LOCATED ON THE CORNER of an office building and elevated several steps above street level, Chaplos is wrapped on two sides by floor-to-ceiling glass walls. At night, the restaurant glows like a bonfire in the dark. Inside, day or night, Chaplos is sleek and contemporary. The front half of the restaurant is brightly lit and airy; the back half, away from the windows, is moody and dim.
Chaplos not only offers diners a choice of lighting, but also works at providing local organic sourcing for fruits and vegetables; uses hormone- and antibiotic-free meats, fish and poultry; and keeps wine on tap.
Chef Norma Martinez, formerly of El Vitral, offers a menu that is at once familiar and quirky and very ambitious. Along with ceviche, salmon and hanger steak, there are empanadas, tomato soup and grilled eggplant with prosciutto. The result is an idiosyncratic mix of comfort food and fashionable fare.
As is typical with restaurants offering a very wide range of dishes, not every item is equally well prepared and the best dishes are the simplest ones. Take the handmade ravioli stuffed with squash and then topped with large shrimp and drizzled with a creamy, sun-dried tomato and basil sauce. It’s a complicated mix of flavors that’s less than the sum of its parts.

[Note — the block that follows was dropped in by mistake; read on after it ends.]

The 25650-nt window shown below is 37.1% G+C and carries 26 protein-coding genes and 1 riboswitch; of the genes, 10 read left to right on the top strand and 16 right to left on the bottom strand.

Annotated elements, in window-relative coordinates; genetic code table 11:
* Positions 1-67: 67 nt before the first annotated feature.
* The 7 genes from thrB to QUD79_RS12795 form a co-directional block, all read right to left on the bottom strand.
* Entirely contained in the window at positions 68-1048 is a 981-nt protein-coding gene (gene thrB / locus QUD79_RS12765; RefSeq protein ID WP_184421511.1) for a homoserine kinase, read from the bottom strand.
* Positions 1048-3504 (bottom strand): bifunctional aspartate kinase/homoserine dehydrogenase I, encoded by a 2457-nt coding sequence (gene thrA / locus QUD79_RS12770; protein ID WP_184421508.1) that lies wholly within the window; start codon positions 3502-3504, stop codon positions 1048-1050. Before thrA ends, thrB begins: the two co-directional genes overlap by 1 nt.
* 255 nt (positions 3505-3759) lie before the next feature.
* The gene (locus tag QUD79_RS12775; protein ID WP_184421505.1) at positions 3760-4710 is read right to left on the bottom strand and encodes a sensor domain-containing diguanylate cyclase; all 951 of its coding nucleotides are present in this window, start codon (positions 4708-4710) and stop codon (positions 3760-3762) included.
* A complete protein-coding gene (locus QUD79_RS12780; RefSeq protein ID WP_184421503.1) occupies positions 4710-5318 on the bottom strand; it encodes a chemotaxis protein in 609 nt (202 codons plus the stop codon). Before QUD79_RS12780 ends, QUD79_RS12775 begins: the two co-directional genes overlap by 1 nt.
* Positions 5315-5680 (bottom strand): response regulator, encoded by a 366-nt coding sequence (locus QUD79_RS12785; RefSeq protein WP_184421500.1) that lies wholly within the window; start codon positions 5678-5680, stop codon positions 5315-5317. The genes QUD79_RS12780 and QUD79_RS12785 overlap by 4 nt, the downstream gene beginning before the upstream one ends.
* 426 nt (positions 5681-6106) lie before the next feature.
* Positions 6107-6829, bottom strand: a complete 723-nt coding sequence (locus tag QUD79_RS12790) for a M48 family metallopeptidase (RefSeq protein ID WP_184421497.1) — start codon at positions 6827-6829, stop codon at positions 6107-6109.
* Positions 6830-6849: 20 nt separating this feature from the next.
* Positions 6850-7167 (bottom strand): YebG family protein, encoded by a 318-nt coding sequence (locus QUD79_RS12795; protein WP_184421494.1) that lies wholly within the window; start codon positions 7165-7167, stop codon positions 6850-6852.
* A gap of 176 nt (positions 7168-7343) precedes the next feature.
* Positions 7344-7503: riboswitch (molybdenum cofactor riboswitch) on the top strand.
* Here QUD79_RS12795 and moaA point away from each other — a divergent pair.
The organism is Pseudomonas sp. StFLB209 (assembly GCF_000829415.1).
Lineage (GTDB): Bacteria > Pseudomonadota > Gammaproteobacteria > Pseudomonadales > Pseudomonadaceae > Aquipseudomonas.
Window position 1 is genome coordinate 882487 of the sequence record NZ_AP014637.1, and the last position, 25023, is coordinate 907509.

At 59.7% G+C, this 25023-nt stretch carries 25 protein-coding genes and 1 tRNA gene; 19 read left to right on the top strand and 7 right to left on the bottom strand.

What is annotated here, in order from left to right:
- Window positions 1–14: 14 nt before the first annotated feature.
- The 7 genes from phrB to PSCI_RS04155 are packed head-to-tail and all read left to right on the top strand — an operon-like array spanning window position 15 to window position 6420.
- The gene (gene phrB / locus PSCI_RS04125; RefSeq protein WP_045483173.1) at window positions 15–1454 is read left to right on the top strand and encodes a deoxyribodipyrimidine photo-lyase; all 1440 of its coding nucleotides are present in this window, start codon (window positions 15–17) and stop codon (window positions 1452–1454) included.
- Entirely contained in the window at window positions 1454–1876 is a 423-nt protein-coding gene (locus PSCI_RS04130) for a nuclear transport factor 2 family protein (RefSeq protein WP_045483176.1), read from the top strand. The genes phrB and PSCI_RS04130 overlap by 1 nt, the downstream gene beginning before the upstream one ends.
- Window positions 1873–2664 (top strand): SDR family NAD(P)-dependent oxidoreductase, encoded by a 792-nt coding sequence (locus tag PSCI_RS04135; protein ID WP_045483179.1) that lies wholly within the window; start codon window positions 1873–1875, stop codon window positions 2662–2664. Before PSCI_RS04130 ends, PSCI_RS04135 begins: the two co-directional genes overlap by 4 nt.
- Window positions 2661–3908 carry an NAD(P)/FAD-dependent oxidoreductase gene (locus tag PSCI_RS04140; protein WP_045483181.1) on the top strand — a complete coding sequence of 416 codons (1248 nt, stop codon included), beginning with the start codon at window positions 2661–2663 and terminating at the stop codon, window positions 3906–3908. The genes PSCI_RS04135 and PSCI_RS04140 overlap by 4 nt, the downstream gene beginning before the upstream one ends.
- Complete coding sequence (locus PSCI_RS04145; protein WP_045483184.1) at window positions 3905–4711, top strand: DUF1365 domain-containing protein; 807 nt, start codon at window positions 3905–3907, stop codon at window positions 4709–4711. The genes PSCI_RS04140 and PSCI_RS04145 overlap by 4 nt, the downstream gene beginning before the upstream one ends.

Alternatively, the grilled lamb chops are a total knockout: perfectly prepared, meaty, lamby, succulent and bargain priced to boot. The more straightforward the dish (i.e., braised pork ribs, grilled salmon, even grilled polenta with roasted tomatoes), the greater the success quotient.
Service: Extraordinarily personable and clearly aiming to please, but not particularly experienced.
Parking: Street parking, parking lots and valet service.
Special Diets: Fine for those who eat fish and vegetables. Other restricted-diet diners will have to tiptoe through the menu to find dishes that work for them.
Details: Open for lunch and dinner. At dinner, most starters run $7-$11 and most entrées $15-$23. Full bar.
925 B St., Downtown San Diego. 619-798-3888.
Restaurant Reviews: By Stephen Silverman • Photography by Martin Mann